Guy Lamb, a Partner in our Leeds office, comments: This month will see one of the biggest shake-ups of the employment law landscape for decades, as fees will be charged to bring claims in the employment tribunal for the first time. Fees are due to be introduced in respect of all claims commenced on or after 29 July 2013. The tribunal fee will be paid in two stages – an issue fee and a subsequent hearing fee – and will depend on the type and complexity of the claim and the number of claimants. We will be publishing a Be Alert later this month with full details of the fee system and what this will mean for employers and employees. However, in the meantime the future of fees has been called into question as the trade union Unison is challenging the decision by the Ministry of Justice to bring in fees by calling for a judicial review.
Unison is arguing that, contrary to EU law, by bringing in fees the government will make it virtually impossible for a worker to exercise their rights under employment law. The new fee regime will impose fees which may be greater than the expected compensation, even if the claims were successful. Many of the claims with which the tribunals deal are for small amounts of unpaid wages or holiday pay.
The union is also arguing that there has been no proper assessment of the Public Sector Equality Duty. An assessment should have been made of the potential adverse effect of introducing fees in terms of the numbers and proportions of claims brought by individuals with protected characteristics which would previously have been brought and will now not be pursued. The union is also highlighting that, had the government conducted a proper assessment, it would have discovered charging high fees was disproportionate to the numbers of claims brought by individuals with protected characteristics and the low compensation that is often awarded.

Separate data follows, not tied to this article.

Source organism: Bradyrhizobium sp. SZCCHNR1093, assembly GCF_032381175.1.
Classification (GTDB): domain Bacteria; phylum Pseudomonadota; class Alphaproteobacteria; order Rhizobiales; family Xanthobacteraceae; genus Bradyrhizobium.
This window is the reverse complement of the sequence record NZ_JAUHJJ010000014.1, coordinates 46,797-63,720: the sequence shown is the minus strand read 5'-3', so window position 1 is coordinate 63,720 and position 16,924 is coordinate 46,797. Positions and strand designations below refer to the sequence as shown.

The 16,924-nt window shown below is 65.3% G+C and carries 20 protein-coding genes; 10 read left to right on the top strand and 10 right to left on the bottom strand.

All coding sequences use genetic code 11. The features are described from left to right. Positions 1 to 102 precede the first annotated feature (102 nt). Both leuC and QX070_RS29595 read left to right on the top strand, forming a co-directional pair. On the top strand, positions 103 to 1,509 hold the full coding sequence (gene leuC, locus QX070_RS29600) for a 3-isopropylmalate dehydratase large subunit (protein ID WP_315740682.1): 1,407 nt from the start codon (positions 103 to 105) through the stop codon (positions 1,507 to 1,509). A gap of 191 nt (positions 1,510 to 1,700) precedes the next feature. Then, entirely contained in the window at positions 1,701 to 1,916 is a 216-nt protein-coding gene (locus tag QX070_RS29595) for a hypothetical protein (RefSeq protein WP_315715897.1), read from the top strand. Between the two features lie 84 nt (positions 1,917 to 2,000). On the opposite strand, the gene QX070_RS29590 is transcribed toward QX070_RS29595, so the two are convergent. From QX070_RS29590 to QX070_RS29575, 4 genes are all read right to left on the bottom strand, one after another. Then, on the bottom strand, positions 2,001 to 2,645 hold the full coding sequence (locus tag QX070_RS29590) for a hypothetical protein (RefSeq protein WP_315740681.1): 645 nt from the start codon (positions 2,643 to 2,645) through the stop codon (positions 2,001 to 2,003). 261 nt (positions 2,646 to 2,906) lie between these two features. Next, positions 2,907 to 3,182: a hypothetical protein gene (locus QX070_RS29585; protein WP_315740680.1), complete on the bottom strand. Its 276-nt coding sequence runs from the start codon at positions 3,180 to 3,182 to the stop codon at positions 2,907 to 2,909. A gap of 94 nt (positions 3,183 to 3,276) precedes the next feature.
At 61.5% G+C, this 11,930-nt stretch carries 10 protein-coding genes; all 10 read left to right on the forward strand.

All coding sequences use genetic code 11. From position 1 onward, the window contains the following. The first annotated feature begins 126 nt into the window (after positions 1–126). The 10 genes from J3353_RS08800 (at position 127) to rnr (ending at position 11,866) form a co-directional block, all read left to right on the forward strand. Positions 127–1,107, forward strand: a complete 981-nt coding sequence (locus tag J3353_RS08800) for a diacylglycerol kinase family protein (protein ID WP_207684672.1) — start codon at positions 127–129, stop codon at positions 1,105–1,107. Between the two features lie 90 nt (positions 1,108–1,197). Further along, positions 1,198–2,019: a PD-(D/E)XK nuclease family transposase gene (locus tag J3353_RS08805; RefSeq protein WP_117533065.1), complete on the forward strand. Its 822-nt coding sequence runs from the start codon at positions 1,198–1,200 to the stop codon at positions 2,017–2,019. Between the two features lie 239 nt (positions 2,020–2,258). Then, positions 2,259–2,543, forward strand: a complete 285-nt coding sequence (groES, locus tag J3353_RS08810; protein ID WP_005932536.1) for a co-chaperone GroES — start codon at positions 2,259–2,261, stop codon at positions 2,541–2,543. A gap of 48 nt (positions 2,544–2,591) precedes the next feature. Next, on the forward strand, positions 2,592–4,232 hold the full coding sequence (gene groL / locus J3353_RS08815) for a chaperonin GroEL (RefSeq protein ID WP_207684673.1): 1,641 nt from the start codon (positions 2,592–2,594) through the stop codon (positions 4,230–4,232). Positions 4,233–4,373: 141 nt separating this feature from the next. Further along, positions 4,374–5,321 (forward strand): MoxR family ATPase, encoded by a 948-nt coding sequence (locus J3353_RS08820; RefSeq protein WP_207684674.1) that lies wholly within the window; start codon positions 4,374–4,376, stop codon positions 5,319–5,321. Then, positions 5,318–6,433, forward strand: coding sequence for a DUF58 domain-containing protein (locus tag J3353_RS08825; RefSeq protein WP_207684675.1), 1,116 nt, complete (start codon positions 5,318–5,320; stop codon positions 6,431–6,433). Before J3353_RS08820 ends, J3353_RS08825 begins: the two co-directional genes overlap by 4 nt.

It seems unlikely that Unison’s challenge will succeed, as the threshold for judicial review is set very high; in order for a judicial review to be successful, Unison would have to show that the government had acted in a way that no reasonable government could act by implementing the scheme in the way it has. In the current economic climate, the government’s stated aim to save taxpayer’s money by transferring some of the burden of the costs of the tribunal system to its users may prove difficult to attack.